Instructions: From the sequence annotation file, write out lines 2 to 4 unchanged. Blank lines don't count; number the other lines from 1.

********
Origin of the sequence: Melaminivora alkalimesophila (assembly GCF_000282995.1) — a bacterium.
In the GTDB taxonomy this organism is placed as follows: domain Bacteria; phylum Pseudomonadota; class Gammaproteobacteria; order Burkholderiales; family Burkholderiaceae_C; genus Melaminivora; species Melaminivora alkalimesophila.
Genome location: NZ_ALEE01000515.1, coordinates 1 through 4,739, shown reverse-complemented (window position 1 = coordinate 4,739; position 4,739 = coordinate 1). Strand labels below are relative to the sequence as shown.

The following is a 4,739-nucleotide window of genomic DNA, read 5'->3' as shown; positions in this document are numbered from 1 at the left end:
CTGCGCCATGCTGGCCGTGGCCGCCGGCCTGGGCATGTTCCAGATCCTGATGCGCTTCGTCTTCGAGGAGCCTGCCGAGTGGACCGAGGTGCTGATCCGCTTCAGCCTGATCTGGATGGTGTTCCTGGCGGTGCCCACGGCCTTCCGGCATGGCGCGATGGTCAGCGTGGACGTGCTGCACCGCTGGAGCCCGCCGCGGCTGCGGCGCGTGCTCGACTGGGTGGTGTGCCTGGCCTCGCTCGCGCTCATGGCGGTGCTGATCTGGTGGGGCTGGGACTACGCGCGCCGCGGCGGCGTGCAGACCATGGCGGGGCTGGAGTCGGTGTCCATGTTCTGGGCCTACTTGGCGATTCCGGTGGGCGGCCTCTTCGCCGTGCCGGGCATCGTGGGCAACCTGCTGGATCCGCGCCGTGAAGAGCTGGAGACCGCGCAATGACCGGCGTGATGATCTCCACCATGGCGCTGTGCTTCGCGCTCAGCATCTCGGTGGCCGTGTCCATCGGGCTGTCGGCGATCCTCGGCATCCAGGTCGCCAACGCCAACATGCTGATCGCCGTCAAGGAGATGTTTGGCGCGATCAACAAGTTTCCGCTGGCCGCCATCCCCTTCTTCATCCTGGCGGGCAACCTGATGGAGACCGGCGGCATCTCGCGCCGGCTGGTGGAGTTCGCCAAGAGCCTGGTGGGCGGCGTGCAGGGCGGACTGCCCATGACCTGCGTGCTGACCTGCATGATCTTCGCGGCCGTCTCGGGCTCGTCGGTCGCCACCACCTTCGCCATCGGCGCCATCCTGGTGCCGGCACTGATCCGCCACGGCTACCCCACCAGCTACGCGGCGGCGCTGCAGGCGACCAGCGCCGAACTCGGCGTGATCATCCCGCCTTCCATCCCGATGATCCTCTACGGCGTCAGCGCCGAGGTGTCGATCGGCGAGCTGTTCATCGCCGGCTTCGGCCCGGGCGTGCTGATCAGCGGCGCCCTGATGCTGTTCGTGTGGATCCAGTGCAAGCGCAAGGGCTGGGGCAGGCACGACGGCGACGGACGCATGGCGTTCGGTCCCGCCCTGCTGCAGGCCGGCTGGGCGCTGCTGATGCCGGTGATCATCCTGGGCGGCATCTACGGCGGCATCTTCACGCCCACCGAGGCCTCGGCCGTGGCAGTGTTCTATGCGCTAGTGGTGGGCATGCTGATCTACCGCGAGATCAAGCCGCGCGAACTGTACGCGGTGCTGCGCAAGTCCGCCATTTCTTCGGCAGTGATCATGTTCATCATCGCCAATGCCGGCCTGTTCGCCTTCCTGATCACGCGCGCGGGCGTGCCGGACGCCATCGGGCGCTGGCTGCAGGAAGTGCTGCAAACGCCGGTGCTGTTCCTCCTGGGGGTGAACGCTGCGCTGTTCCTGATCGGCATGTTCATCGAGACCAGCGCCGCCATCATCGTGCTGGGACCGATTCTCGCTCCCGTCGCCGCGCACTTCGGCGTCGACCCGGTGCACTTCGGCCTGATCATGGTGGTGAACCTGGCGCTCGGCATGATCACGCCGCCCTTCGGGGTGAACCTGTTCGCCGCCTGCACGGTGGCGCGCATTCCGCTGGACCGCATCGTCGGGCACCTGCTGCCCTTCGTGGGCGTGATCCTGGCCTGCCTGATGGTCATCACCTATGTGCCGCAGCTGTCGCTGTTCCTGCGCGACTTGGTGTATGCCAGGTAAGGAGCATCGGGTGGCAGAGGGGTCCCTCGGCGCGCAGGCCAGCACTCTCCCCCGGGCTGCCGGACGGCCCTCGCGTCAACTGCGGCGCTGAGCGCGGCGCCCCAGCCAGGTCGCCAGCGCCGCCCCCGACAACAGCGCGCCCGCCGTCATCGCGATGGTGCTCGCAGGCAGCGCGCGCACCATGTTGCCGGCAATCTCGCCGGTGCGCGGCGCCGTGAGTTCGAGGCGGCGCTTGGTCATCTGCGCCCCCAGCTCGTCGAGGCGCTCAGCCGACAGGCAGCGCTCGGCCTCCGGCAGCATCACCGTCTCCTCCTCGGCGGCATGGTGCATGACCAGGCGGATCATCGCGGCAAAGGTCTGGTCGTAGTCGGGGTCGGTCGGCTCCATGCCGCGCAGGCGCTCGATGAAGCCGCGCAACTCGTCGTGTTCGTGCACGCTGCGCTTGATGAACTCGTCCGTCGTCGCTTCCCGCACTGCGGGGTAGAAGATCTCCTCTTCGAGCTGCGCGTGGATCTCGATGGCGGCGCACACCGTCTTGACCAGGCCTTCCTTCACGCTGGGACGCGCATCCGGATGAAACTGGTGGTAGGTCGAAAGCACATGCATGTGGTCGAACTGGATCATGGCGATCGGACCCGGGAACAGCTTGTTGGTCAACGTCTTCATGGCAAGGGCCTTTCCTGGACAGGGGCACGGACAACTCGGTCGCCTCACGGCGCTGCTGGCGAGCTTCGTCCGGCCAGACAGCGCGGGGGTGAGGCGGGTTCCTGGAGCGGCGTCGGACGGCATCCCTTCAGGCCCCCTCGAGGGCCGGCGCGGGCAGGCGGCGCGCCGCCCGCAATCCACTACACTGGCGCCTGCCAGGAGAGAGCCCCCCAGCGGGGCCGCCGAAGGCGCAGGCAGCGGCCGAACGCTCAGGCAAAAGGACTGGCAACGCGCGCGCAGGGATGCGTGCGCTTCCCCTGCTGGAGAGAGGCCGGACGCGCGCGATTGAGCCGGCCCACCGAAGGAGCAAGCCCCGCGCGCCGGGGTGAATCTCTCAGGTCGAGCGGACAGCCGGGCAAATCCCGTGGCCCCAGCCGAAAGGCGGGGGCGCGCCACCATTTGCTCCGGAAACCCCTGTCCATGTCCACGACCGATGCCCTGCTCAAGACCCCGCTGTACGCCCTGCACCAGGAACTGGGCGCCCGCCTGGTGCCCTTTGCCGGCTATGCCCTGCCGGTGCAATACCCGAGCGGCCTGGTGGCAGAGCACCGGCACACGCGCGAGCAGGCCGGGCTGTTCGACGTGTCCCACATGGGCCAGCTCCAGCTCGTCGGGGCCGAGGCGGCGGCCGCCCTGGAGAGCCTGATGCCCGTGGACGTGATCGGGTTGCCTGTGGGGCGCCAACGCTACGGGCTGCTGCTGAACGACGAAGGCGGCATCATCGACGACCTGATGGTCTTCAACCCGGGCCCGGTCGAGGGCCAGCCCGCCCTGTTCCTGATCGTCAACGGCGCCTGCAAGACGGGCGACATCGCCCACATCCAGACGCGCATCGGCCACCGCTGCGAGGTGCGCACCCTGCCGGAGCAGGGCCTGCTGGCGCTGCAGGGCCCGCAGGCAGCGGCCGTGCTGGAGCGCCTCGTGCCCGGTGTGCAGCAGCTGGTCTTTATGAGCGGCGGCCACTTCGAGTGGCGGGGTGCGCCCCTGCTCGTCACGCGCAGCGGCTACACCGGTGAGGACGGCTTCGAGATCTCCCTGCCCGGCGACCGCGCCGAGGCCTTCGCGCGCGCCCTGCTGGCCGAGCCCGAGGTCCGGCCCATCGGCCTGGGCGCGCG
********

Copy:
In the GTDB taxonomy this organism is placed as follows: domain Bacteria; phylum Pseudomonadota; class Gammaproteobacteria; order Burkholderiales; family Burkholderiaceae_C; genus Melaminivora; species Melaminivora alkalimesophila.
Genome location: NZ_ALEE01000515.1, coordinates 1 through 4,739, shown reverse-complemented (window position 1 = coordinate 4,739; position 4,739 = coordinate 1). Strand labels below are relative to the sequence as shown.

The following is a 4,739-nucleotide window of genomic DNA, read 5'->3' as shown; positions in this document are numbered from 1 at the left end: